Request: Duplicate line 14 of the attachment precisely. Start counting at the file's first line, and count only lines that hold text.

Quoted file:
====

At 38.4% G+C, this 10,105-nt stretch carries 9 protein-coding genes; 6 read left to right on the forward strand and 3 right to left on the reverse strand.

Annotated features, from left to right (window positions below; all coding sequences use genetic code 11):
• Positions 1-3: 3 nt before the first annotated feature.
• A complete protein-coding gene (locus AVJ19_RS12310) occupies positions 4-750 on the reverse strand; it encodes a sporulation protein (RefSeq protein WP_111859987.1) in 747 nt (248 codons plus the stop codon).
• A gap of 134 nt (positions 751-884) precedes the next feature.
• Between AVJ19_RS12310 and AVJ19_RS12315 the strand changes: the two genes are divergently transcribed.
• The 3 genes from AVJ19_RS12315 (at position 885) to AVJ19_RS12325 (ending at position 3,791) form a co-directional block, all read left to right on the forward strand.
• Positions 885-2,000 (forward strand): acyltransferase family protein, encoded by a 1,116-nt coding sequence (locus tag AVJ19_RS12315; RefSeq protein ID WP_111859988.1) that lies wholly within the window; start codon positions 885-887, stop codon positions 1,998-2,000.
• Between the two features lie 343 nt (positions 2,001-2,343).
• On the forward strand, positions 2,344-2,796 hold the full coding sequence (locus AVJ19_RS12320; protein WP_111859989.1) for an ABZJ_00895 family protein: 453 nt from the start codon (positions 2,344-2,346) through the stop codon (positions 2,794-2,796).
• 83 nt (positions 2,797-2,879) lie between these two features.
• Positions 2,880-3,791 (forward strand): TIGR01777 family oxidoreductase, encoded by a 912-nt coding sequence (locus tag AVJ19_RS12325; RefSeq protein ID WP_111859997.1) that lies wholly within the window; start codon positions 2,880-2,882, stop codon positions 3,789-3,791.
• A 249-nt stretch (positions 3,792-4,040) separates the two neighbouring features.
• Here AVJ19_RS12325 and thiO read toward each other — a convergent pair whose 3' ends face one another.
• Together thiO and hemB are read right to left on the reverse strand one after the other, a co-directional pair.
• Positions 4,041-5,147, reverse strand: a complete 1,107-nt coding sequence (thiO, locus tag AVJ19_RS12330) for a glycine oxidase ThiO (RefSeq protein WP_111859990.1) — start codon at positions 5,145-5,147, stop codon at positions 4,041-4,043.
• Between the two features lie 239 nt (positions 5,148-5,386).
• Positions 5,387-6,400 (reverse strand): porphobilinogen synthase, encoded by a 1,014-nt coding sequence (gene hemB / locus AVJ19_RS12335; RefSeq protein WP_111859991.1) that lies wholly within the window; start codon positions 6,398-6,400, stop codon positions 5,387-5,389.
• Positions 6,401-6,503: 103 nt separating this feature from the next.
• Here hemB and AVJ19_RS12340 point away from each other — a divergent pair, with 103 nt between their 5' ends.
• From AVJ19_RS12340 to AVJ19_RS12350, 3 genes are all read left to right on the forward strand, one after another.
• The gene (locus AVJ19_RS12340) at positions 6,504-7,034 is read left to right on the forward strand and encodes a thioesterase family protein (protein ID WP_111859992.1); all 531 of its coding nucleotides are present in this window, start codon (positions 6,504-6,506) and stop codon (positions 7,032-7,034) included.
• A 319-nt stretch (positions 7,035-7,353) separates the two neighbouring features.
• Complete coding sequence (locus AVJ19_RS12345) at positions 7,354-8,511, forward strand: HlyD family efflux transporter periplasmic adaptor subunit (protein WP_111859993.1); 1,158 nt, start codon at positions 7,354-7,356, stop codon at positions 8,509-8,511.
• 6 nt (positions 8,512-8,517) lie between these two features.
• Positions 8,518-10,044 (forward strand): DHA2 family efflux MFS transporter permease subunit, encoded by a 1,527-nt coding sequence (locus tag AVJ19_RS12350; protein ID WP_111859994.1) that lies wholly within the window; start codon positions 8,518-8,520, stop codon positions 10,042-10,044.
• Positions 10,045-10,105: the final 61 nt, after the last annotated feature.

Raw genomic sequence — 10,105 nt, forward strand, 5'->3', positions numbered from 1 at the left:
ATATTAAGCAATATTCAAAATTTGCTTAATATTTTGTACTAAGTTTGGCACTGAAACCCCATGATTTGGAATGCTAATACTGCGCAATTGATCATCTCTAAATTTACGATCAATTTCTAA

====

• Here AVJ19_RS12325 and thiO read toward each other — a convergent pair whose 3' ends face one another.